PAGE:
Rebecca was born in 1884 as the daughter of the cantor David Kallner in Merchingen. In 1899, the name of the fifteen-year-old appeared on the passenger list of the Fürst Bismark (No.7). Rebecca, probably determined and independant at a young age already, travelled to her relatives in Chicago without her parents, where she later earned the title of Doctor of Dental Surgery (DDS). By 1909, about 45 women had received this title (of a female dentist).
In Germany, women were still denied access to universities at that time.
In March 1910, Rebecca married Ignaz Aron, a factory director from Frankfurt, who was 5 years her senior. From 1911 on, the couple lived in Bad Soden, where Ignaz Aron became a partner in the G.m.b.H. Villa Aspira, founded by his brother-in-law Dr. Adolf Kallner.
In April 1930, the Arons’ childless marriage was divorced. Rebecca Aron took her maiden name Kallner again. In the same year, an entry is found in the Frankfurt Address Book (in the section for Bad Soden).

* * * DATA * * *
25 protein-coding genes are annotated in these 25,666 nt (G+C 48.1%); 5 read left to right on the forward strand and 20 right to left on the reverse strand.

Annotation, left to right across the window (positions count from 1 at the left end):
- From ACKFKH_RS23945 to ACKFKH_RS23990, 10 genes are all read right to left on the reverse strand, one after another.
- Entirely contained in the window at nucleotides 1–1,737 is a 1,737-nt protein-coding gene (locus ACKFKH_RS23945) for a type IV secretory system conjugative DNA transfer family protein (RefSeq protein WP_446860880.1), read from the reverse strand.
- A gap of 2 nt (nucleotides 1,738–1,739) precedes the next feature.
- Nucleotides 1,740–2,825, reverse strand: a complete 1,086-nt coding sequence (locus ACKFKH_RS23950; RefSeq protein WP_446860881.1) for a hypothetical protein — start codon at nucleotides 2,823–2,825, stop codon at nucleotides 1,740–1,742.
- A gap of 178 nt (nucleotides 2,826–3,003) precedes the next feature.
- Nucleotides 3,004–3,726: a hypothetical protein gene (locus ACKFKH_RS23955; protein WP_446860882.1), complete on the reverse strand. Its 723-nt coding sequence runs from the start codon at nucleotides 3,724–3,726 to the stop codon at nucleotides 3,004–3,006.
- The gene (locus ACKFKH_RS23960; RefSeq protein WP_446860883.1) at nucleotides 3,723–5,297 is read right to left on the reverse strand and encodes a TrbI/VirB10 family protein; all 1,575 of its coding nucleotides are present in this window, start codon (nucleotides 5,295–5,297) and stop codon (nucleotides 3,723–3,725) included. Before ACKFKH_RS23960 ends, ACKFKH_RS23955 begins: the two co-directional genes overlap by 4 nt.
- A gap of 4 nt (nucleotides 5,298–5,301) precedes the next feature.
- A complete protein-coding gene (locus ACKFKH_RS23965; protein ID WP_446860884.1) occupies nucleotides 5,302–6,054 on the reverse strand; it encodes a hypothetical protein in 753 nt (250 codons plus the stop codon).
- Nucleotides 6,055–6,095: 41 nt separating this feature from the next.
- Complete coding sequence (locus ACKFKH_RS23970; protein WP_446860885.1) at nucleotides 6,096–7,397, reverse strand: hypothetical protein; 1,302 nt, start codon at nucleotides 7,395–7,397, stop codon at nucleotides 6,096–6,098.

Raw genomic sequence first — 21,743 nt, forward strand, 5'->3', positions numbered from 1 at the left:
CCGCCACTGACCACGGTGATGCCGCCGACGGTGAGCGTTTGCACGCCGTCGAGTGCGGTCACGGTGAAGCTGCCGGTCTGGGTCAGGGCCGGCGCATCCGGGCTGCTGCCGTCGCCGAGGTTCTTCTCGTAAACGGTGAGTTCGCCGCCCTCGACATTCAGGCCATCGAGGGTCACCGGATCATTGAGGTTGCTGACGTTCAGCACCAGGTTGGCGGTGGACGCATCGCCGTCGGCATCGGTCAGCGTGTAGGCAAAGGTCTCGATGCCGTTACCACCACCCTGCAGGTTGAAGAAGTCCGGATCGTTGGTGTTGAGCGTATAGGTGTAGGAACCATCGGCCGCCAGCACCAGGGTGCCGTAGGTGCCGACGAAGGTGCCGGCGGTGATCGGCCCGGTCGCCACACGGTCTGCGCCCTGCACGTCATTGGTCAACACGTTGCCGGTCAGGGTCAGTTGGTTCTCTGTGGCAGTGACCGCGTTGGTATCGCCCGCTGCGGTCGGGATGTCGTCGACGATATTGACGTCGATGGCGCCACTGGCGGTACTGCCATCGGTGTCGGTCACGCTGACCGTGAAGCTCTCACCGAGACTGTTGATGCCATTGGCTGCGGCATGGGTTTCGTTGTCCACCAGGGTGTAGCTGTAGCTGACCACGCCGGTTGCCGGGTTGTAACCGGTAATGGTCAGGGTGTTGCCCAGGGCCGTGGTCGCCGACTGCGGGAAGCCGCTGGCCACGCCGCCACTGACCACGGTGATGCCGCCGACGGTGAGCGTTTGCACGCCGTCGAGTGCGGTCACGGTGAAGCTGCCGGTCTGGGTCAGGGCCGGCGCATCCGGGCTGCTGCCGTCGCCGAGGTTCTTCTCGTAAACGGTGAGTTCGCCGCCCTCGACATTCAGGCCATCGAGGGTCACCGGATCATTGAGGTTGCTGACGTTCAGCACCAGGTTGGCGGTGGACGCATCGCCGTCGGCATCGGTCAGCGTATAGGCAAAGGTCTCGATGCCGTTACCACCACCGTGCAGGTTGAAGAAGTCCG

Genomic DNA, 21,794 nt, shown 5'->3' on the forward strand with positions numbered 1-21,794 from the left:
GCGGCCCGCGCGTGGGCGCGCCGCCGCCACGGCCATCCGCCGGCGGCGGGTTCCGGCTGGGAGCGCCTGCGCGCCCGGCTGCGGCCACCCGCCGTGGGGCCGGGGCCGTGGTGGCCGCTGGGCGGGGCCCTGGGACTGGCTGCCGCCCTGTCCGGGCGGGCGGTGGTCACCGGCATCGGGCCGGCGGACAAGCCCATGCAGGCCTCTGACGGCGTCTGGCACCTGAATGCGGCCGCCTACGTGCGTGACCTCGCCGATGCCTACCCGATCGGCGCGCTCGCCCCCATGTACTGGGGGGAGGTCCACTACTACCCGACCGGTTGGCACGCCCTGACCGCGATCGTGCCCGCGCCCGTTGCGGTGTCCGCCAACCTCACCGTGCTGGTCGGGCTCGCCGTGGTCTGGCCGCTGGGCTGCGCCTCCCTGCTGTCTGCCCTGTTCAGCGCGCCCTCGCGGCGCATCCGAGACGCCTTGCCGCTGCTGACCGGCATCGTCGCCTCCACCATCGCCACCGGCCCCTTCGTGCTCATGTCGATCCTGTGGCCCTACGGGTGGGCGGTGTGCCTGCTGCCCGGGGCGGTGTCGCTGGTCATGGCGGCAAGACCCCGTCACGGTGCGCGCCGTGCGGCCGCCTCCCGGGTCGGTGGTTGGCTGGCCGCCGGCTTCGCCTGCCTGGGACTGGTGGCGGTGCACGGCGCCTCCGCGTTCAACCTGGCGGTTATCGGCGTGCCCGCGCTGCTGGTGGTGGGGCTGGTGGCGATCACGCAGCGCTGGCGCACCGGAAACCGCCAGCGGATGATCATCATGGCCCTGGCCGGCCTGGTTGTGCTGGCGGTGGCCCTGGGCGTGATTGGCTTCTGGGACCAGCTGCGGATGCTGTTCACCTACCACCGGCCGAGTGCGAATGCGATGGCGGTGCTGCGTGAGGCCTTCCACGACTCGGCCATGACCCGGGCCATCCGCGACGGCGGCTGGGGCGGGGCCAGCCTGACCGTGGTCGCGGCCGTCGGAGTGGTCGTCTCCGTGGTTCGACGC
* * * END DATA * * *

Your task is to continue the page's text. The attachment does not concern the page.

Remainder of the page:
This clarifies that Rebecca Kallner initially remained at Niederhofheimer Str. 3 after the divorce (she was still registered there in 1931, but without Ignaz Aron) and
that she worked as a dentist.
In 1932, Rebecca Kallner moved to Villa Dietrich (Hauptstraße 3) and remained there until she fled in autumn/winter 1937. At that time she was listed in the Frankfurt Address Book as a dentist (DDS).
Her divorced husband Ignaz Aron died of senile dementia at the Municipal & University Clinic for the Mentally & Neurologically Ill in Frankfurt-Niederrad on 15 April 1933 aged 54.
Rebecca Kallner arrived in New York on board the Paris on 1 January 1938. According to her information given in the USA, she set off from Southampton (GB) to New York.
The Stolperstein for Rebecca Kallner in front of her last freely chosen place of residence at Hauptstr. 3 (today Zum Quellenpark 3) has been accepted by the Gunter Demnig office and the setting is projected for May 2022.
She died on 10 October 1971 in Hillside (Chicago).